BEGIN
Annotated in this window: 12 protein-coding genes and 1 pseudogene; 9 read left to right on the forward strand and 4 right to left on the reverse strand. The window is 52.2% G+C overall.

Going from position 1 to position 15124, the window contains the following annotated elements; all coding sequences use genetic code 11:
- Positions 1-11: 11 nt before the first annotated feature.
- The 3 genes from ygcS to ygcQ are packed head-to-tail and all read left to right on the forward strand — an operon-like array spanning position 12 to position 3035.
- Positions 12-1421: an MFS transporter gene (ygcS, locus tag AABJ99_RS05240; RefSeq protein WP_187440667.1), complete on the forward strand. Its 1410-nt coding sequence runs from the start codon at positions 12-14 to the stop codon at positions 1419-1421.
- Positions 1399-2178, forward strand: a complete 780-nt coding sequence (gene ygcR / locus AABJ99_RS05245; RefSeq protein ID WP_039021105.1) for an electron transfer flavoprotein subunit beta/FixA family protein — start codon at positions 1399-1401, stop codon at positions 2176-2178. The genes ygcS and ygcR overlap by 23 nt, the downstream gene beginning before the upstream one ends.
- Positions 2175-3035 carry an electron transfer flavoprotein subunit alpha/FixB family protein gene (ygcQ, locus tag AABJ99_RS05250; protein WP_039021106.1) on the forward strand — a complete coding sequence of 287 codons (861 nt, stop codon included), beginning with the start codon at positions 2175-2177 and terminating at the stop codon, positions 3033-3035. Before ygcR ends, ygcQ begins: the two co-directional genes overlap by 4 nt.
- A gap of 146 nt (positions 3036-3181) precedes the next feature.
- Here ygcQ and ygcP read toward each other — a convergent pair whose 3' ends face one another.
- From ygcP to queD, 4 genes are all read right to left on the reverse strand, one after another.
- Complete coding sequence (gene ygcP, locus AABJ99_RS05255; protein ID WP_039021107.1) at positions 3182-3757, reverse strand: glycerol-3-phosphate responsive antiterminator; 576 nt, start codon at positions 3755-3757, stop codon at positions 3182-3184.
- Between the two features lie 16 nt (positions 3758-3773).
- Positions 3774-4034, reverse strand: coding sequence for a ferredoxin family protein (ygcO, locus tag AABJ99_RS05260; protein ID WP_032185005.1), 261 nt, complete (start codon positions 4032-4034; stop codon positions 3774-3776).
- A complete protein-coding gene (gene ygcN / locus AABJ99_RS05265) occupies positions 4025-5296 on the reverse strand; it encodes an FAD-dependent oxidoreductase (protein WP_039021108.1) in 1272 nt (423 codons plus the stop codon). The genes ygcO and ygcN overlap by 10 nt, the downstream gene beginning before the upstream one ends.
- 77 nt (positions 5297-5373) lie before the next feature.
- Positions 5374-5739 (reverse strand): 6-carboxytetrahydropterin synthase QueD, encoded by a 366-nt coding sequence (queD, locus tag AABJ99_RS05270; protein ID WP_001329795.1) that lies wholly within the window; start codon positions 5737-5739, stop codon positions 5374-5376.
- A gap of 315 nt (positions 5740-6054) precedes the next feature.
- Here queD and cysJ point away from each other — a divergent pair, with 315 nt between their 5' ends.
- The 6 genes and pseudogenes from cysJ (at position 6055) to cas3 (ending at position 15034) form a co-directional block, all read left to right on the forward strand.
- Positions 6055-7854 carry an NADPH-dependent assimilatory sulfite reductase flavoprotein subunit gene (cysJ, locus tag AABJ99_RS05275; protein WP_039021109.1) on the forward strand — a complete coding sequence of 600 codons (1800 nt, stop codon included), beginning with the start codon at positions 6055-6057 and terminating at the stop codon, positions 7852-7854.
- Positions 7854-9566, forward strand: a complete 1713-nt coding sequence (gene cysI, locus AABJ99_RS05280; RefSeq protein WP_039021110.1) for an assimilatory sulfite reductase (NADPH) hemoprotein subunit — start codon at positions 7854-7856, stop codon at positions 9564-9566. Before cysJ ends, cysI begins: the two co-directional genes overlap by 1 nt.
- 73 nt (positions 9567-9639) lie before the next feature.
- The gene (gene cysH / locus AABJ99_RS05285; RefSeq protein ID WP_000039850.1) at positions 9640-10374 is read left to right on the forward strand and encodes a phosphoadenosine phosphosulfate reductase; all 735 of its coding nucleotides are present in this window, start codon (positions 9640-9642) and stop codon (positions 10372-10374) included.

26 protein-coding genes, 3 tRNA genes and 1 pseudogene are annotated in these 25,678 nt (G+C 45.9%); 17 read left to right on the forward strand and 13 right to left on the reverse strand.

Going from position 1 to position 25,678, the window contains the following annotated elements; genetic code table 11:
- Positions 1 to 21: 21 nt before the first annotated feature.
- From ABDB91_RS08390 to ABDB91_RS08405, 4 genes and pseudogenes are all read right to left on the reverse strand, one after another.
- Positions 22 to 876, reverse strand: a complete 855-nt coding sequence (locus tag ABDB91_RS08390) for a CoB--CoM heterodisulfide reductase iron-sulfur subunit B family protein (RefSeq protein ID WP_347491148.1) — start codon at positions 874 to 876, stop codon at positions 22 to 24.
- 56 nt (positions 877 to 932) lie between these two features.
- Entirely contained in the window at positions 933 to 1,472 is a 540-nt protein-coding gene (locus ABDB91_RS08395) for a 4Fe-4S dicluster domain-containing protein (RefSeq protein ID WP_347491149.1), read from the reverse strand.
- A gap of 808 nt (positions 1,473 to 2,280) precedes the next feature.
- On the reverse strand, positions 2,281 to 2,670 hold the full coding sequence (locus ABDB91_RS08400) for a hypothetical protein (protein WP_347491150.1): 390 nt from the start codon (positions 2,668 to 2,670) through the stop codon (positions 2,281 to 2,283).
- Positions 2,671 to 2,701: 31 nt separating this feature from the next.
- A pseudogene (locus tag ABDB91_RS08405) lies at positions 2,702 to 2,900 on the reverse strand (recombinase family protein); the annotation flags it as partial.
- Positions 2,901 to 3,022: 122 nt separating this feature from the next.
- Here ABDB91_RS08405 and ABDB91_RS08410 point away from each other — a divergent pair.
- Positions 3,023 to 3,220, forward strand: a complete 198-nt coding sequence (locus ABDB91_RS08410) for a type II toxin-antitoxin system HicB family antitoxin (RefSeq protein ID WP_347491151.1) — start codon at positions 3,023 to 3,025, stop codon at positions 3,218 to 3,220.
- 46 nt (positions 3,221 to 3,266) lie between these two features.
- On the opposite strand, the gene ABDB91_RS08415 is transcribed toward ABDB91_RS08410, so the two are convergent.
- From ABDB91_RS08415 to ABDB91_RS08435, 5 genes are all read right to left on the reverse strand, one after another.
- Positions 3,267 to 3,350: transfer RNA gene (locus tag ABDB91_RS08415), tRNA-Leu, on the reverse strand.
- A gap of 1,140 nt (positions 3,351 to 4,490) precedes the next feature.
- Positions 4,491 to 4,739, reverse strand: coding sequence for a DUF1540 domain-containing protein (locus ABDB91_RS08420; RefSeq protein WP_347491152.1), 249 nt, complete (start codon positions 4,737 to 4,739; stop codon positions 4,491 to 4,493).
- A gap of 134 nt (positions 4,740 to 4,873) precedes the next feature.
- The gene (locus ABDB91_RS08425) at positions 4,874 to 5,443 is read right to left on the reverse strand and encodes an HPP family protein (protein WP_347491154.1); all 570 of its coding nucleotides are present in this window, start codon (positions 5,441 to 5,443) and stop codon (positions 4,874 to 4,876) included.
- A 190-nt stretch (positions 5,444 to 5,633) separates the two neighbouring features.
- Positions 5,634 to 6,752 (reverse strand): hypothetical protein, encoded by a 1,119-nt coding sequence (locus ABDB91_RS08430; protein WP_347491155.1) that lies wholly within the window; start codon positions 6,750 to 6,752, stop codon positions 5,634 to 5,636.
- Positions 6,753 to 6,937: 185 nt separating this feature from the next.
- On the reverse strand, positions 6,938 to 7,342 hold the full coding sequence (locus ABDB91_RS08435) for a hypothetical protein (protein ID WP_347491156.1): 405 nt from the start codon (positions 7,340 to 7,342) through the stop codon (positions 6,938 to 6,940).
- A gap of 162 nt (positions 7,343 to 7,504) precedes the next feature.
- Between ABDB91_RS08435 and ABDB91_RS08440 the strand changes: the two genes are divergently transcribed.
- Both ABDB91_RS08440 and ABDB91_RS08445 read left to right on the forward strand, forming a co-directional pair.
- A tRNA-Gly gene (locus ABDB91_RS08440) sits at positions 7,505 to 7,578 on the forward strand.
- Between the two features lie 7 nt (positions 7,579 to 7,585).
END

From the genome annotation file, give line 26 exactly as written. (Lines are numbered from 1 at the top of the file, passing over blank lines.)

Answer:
- Positions 1 to 21: 21 nt before the first annotated feature.